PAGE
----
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SGPrometheus

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Everything posted by SGPrometheus

  1. Yeah, it's just bad. There are several weapons available at level 0 that are objectively better, or just as good. It's like the Springfield, but not as bad because it's level 0.
  2. Like a schoolboy desperate to be called on by teacher, I'll volunteer first: It engages, but doesn't immediately attack, whoever the lead investigator chooses. Obviously the group can discuss who it would be best to engage, but the decision is ultimately the lead investigator's. If the lead investigator decides to roll a d20 that's fine, but when the game allows you to mitigate disaster, it's a good idea to do so. The rules under the "Enemy Engagement" section of the rulebook don't specifically say what to do other than engage an investigator at the enemy's location, meaning it's up to you. Hope that helps!
  3. Easy, just use David Renfield and Arcane Initiate, then kill them before their doom becomes relevant. You can depend on the scenario to off them for you, or you can run some weird tech cards like sacrifice and moonlight ritual. On top of those options, her signature spell helps you stave off the extra doom you added, making her quite good at delaying agenda flips. I think I've played her once, or maybe seen her played once, and she was extremely good. Having an extra action every turn is phenomenal, and spells can do pretty much anything you want. The doom drawback is something Mystics deal with anyways, and she can make it an advantage. Knowing which scenarios can add doom to the agenda is crucial. On the other hand, I think she has the worst weakness in the game. Taking extra damage is no joke, especially for mystics, and you need to shorten the clock by three rounds (not turns, full rounds) to get rid of him. Also he takes the ally slot. In scenarios where the doom is unpredictable, he is a nightmare. As for a card I've never felt compelled to use: The Council's Coffer A ridiculous amount of effort and xp for an effect basically no one needs. Instead of this card, why not just put in the card you're going to find? There's some out-of-faction / bonded shenanigans you can pull, but the effort is way over the line. I feel like I'd only slot this in to say I did it.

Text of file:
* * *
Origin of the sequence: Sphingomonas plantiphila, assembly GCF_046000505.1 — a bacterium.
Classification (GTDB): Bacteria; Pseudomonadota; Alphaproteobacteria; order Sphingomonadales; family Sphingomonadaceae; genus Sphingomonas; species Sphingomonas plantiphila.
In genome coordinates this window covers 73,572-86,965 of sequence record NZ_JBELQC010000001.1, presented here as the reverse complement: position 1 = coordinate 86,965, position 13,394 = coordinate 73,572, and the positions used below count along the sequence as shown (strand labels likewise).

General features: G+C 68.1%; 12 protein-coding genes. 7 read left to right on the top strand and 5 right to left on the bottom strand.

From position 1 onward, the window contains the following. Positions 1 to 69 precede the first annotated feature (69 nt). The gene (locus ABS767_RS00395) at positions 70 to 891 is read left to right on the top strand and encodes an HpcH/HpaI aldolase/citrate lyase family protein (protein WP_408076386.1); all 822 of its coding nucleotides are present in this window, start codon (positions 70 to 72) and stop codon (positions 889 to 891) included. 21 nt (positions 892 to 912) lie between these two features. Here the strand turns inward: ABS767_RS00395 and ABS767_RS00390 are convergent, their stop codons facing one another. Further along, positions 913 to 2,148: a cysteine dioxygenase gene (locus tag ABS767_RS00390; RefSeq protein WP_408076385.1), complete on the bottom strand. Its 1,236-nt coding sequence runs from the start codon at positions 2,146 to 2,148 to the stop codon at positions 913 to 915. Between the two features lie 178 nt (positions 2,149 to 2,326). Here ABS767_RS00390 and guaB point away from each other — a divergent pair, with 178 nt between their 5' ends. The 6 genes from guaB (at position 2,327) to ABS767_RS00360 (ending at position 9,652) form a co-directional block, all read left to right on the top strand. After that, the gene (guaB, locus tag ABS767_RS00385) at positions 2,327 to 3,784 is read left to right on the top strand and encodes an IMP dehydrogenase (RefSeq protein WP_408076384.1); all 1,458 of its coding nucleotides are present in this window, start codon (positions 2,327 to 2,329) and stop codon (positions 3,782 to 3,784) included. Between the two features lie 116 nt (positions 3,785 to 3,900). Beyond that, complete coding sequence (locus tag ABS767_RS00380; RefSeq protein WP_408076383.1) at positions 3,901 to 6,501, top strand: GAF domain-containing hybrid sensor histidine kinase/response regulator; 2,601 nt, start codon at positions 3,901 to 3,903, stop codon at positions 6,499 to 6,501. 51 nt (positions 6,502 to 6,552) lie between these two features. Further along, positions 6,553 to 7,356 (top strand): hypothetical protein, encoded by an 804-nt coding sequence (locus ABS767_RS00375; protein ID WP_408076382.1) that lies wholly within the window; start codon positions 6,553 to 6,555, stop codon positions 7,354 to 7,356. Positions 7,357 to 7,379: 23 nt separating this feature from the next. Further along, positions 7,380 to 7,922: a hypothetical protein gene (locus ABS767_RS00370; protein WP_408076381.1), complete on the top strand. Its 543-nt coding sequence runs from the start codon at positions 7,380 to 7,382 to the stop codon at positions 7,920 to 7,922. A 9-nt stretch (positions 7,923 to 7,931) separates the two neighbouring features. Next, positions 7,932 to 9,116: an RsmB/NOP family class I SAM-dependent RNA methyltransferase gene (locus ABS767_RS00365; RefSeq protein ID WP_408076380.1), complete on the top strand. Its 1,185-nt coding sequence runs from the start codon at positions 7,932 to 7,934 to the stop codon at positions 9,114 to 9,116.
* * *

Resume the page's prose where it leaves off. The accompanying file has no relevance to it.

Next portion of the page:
4. Yep, @Assussanni and @Buhallin are correct; an exhausted unengaged aloof enemy still can't be attacked. Don't know how I got that idea.
  5. No worries! Roland can absolutely shoot the unengaged, evaded enemy without taking any actions to engage it, just like he could shoot it while it's engaged to Wendy. As long as it's not ready and aloof, and barring any bizarre circumstances, an unengaged enemy can be attacked by any investigator at its location. An exhausted enemy can also always be attacked by investigators at its location. Hope that helps!
  6. 1. Correct, only one success will exhaust massive enemies, rendering them incapable of smacking your allies. 2. Indeed it does both: it is in her threat area and occupying one of her hand slots. Weaknesses are funny that way. Basically if a card's in your play or threat area, it'll occupy the slots shown on the card.